LINDA WERTHEIMER, HOST:

This is MORNING EDITION, from NPR News. I'm Linda Wertheimer.

RENEE MONTAGNE, HOST:

And I'm Renee Montagne.

More than 30,000 people are expected to gather for the International AIDS Conference later this month in Washington. The meeting, held every two years, comes at a turning point.

WERTHEIMER: Getting more people - many millions more - on treatment could halt the spread of HIV entirely and end the pandemic.

In the coming days, we'll take stock of where the world stands in the fight against HIV and AIDS. We'll have reports from across the U.S. and around the globe.

MONTAGNE: This morning, we start in Botswana. In this southern African nation, nearly a quarter of all adults are infected with HIV. But Botswana also has one of the most comprehensive and effective HIV treatment programs anywhere.

NPR's Jason Beaubien reports on how Botswana has managed to provide life-saving AIDS drugs free to almost all who need them.

JASON BEAUBIEN, BYLINE: Johane Setlhare is a deeply religious man. He spends his days tending a small farm in a remote part of Northern Botswana and going to church. Setlhare says he's alive right now not due to God, but due to the grace of the Botswana government.

JOHANE SETLHARE: (Through translator) He's saying he would have been dead nowadays if he didn't take the treatment, because his weight was down. He was very, very ill.

BEAUBIEN: Setlhare says he had sores over much of his body when he finally went in to a government health clinic in 2007 and was told he had AIDS. The doctor immediately put him on a regimen of anti-AIDS drugs. Setlhare hated the pills. He didn't believe they were going to work, and they gave him terrible nightmares.

SETLHARE: (Through translator) He says when he started taking this, there were a lot of sounds of different animals, wild animals and cows, and so he'll end up waking up immediately from his sleep.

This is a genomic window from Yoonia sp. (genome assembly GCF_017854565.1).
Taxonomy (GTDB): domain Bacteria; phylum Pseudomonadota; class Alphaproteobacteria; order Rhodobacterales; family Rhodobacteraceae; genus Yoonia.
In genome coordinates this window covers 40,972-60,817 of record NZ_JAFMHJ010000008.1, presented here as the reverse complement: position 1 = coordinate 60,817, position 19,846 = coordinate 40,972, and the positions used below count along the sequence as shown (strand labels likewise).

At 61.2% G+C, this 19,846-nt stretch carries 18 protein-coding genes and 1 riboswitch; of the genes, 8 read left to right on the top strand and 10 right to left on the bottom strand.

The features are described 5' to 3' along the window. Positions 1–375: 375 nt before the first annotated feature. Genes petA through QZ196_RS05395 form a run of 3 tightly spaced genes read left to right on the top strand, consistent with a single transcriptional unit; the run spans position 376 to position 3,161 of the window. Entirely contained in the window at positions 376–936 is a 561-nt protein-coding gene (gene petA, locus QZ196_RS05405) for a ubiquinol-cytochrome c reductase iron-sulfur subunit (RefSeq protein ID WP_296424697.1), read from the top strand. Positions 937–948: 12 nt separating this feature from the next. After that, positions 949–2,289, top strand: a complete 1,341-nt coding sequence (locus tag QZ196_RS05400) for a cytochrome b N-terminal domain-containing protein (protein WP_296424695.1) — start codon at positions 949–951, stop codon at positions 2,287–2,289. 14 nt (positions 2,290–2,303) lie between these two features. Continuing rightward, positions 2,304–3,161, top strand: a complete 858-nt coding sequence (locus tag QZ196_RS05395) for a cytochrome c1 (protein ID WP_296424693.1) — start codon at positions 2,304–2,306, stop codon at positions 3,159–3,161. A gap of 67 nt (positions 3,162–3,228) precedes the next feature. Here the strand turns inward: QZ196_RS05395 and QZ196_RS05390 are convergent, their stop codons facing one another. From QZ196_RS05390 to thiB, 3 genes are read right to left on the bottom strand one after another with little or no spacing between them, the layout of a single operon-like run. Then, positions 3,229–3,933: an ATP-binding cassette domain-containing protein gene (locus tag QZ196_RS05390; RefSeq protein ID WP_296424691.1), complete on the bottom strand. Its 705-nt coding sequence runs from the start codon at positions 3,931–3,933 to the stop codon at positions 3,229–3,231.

BEAUBIEN: The 37-year-old says he quickly regained his health and his strength. Just two years after going on the drugs, Setlhare built a new house for himself with his own hands.

SETLHARE: (Through translator) He say he was surprised seeing himself going on top of the roof in the house and making some bricks for the house.

BEAUBIEN: That house is now finished, and he's talking about building another one. Setlhare lives in the dusty village of Kachikau, near Botswana's northern border with Namibia.

The chief of Kachikau, Kgosi Mmualefhe, says the government is gaining control of what was a deadly, raging epidemic. Ten years ago, 37 percent of adults in Botswana were believed to be infected with HIV.

KGOSI MMUALEFHE: I had lost more than four of my closest, closest, closest, you know, relatives that had gone because of this disease.

BEAUBIEN: He says there used to be AIDS funerals almost every weekend.

MMUALEFHE: Nowadays, ever since the drugs were brought in here, the situation is becoming better and better and better, really improving.

BEAUBIEN: Mmualefhe says the burden from AIDS wasn't just the deaths and the funerals, but the large number of people who were extremely sick.

MMUALEFHE: Most of the people who were very, very down, now they're starting to pick up. And they can be able now to, you know, to assist themselves. Some who couldn't even walk, now they're even walking around the village, you know.

BEAUBIEN: And this is happening across the country.

SETLHARE: Part of the reason Botswana's HIV treatment program has been effective is that the country moved relatively quickly to address the epidemic. In 2002, Botswana became the first nation in Africa to launch a program to try to provide access to HIV drug treatment nationwide. Now roughly 95 percent of Botswana citizens who need the medications are on them.

KATHLEEN TOOMEY: This is a remarkable achievement, to have virtually universal coverage of everyone who needed to be treated.

BEAUBIEN: Kathleen Toomey is the head of the U.S. Centers for Disease Control and Prevention's office in Botswana.

TOOMEY: From the beginning of the epidemic here, there's been tremendous leadership on the part of the government of Botswana to address the epidemic head on.

BEAUBIEN: And that started with President Festus Mogae, who took office in 1998. Mogae made tackling HIV one of the top priorities of his administration. While in neighboring South Africa, President Thabo Mbeki was questioning whether HIV causes AIDS, Mogae allocated money and resources towards fighting the epidemic.